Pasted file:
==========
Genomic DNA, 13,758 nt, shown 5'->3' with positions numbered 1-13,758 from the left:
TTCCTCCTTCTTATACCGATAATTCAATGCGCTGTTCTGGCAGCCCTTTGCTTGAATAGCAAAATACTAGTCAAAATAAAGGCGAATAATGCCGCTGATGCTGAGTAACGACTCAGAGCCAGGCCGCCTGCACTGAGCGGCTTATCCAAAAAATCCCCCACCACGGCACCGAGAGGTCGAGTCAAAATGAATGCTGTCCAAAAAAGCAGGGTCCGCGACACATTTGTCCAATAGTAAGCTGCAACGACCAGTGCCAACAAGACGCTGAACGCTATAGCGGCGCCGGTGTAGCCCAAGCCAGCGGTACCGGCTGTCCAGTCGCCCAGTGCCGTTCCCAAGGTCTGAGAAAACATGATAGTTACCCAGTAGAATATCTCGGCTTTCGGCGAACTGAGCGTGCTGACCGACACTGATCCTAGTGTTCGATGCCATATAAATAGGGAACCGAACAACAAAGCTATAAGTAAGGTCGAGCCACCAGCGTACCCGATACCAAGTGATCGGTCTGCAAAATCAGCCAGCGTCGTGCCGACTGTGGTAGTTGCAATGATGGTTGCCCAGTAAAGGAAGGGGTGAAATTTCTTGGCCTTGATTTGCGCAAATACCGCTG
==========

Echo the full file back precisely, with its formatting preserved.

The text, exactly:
Genomic DNA, 13,758 nt, shown 5'->3' with positions numbered 1-13,758 from the left:
TTCCTCCTTCTTATACCGATAATTCAATGCGCTGTTCTGGCAGCCCTTTGCTTGAATAGCAAAATACTAGTCAAAATAAAGGCGAATAATGCCGCTGATGCTGAGTAACGACTCAGAGCCAGGCCGCCTGCACTGAGCGGCTTATCCAAAAAATCCCCCACCACGGCACCGAGAGGTCGAGTCAAAATGAATGCTGTCCAAAAAAGCAGGGTCCGCGACACATTTGTCCAATAGTAAGCTGCAACGACCAGTGCCAACAAGACGCTGAACGCTATAGCGGCGCCGGTGTAGCCCAAGCCAGCGGTACCGGCTGTCCAGTCGCCCAGTGCCGTTCCCAAGGTCTGAGAAAACATGATAGTTACCCAGTAGAATATCTCGGCTTTCGGCGAACTGAGCGTGCTGACCGACACTGATCCTAGTGTTCGATGCCATATAAATAGGGAACCGAACAACAAAGCTATAAGTAAGGTCGAGCCACCAGCGTACCCGATACCAAGTGATCGGTCTGCAAAATCAGCCAGCGTCGTGCCGACTGTGGTAGTTGCAATGATGGTTGCCCAGTAAAGGAAGGGGTGAAATTTCTTGGCCTTGATTTGCGCAAATACCGCTG